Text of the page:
Contractual structure and wealth accumulation

Dilip Mookherjee, Debraj Ray

    Research output: Contribution to journalArticle

    Abstract

    Can historical wealth distributions affect long-run output and inequality despite "rational" saving, convex technology and no externalities? We consider a model of equilibrium short-period financial contracts, where poor agents face credit constraints owing to moral hazard and limited liability. If agents have no bargaining power, poor agents have no incentive to save: poverty traps emerge and agents are polarized into two classes, with no interclass mobility. If instead agents have all the bargaining power, strong saving incentives are generated: the wealth of poor and rich agents alike drift upward indefinitely and "history" does not matter eventually. (D31, D91, 132, O17, Q15).

    Original languageEnglish (US)
    Pages (from-to)818-849
    Number of pages32
    JournalAmerican Economic Review
    Volume92
    Issue number4
    DOIs
    StatePublished - Sep 2002

    Fingerprint

    Wealth accumulation
    Bargaining power
    Incentives
    Limited liability
    Moral hazard
    Financial contracts
    Credit constraints
    Wealth
    Externalities
    Wealth distribution
    Poverty trap

    ASJC Scopus subject areas

    • Economics and Econometrics

    Cite this

    Contractual structure and wealth accumulation. / Mookherjee, Dilip; Ray, Debraj.

    In: American Economic Review, Vol. 92, No. 4, 09.2002, p. 818-849.

    Research output: Contribution to journalArticle

    Mookherjee, Dilip ; Ray, Debraj. / Contractual structure and wealth accumulation. In: American Economic Review. 2002 ; Vol. 92, No. 4. pp. 818-849.
    @article{626ad4906bef4b7ba2a9decc697ca461,
    title = "Contractual structure and wealth accumulation",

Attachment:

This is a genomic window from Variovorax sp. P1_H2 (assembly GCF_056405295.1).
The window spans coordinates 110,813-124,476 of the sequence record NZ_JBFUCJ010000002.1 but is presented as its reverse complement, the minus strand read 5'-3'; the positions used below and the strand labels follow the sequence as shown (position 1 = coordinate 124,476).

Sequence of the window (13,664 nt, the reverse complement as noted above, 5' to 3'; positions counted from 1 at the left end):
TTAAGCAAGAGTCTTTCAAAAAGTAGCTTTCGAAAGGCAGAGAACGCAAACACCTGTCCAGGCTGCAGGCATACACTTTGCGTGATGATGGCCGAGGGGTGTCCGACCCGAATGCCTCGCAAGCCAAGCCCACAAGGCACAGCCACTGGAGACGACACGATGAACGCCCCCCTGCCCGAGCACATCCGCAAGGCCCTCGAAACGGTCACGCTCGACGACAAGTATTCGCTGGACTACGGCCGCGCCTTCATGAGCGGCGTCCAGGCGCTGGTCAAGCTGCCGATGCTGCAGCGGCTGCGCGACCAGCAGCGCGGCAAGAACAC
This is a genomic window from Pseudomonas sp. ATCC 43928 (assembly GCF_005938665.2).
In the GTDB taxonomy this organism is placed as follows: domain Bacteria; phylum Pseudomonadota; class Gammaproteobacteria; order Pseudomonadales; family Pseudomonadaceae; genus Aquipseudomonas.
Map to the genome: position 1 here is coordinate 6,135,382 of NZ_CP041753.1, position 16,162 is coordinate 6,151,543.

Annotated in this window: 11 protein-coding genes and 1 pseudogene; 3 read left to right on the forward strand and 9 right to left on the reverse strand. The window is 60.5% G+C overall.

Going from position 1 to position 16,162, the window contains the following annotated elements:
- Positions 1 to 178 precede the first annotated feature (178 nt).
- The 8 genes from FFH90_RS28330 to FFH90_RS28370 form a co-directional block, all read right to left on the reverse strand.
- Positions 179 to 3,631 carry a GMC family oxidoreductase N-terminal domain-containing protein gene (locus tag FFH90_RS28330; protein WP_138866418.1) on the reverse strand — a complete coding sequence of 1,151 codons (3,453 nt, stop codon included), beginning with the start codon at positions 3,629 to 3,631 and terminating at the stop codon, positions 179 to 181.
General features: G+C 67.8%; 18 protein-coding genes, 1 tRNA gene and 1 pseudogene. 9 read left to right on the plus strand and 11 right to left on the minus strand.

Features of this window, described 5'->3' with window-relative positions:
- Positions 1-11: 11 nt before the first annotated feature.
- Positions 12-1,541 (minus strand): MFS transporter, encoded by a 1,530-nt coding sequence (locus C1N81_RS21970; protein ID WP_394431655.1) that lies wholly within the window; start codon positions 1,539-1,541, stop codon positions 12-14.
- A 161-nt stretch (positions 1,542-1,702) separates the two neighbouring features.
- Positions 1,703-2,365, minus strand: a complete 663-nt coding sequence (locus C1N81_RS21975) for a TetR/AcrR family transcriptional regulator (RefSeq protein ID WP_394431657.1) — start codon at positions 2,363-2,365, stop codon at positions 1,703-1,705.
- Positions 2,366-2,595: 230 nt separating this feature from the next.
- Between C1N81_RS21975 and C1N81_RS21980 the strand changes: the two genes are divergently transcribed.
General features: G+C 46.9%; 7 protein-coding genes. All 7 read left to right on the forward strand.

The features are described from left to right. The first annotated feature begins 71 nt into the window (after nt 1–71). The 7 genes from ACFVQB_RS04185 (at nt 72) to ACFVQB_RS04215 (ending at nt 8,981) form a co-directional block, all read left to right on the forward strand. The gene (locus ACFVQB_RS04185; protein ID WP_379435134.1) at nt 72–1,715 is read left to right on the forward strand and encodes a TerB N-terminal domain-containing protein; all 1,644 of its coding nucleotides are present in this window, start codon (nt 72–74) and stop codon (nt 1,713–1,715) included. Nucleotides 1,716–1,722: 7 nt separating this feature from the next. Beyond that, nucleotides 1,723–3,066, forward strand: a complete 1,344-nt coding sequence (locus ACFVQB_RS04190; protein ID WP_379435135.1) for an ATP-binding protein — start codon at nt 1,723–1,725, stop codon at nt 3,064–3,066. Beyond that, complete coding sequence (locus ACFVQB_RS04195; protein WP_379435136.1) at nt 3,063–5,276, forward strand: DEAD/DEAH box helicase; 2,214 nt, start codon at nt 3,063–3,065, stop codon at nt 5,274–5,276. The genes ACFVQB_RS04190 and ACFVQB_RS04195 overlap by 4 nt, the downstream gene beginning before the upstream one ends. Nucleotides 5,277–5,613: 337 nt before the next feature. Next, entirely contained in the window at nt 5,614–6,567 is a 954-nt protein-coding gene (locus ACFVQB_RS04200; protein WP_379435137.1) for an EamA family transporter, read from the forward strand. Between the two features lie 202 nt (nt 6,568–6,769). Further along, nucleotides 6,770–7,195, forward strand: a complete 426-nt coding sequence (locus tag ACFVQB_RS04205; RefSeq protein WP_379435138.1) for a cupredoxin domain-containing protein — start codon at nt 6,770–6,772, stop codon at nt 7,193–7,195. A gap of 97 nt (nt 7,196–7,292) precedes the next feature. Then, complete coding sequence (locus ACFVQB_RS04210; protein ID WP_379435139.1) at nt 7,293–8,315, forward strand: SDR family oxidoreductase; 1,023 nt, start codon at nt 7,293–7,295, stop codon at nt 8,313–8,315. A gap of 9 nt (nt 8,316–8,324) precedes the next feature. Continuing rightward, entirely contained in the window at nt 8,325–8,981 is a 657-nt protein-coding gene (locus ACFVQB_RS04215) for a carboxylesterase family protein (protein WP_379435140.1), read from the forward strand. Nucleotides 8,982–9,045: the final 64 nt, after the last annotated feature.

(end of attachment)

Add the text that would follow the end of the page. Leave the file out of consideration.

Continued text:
abstract = "Can historical wealth distributions affect long-run output and inequality despite {"}rational{"} saving, convex technology and no externalities? We consider a model of equilibrium short-period financial contracts, where poor agents face credit constraints owing to moral hazard and limited liability. If agents have no bargaining power, poor agents have no incentive to save: poverty traps emerge and agents are polarized into two classes, with no interclass mobility. If instead agents have all the bargaining power, strong saving incentives are generated: the wealth of poor and rich agents alike drift upward indefinitely and {"}history{"} does not matter eventually. (D31, D91, 132, O17, Q15).",
    author = "Dilip Mookherjee and Debraj Ray",
    year = "2002",
    month = "9",
    doi = "10.1257/00028280260344489",
    language = "English (US)",
    volume = "92",
    pages = "818--849",
    journal = "American Economic Review",
    issn = "0002-8282",
    publisher = "American Economic Association",
    number = "4",

    }

    TY - JOUR

    T1 - Contractual structure and wealth accumulation

    AU - Mookherjee, Dilip

    AU - Ray, Debraj

    PY - 2002/9

    Y1 - 2002/9

    N2 - Can historical wealth distributions affect long-run output and inequality despite "rational" saving, convex technology and no externalities? We consider a model of equilibrium short-period financial contracts, where poor agents face credit constraints owing to moral hazard and limited liability. If agents have no bargaining power, poor agents have no incentive to save: poverty traps emerge and agents are polarized into two classes, with no interclass mobility. If instead agents have all the bargaining power, strong saving incentives are generated: the wealth of poor and rich agents alike drift upward indefinitely and "history" does not matter eventually. (D31, D91, 132, O17, Q15).

    AB - Can historical wealth distributions affect long-run output and inequality despite "rational" saving, convex technology and no externalities? We consider a model of equilibrium short-period financial contracts, where poor agents face credit constraints owing to moral hazard and limited liability. If agents have no bargaining power, poor agents have no incentive to save: poverty traps emerge and agents are polarized into two classes, with no interclass mobility. If instead agents have all the bargaining power, strong saving incentives are generated: the wealth of poor and rich agents alike drift upward indefinitely and "history" does not matter eventually. (D31, D91, 132, O17, Q15).

    UR - http://www.scopus.com/inward/record.url?scp=0038398282&partnerID=8YFLogxK

    UR - http://www.scopus.com/inward/citedby.url?scp=0038398282&partnerID=8YFLogxK

    U2 - 10.1257/00028280260344489

    DO - 10.1257/00028280260344489

    M3 - Article

    AN - SCOPUS:0038398282

    VL - 92

    SP - 818

    EP - 849

    JO - American Economic Review

    JF - American Economic Review

    SN - 0002-8282

    IS - 4

    ER -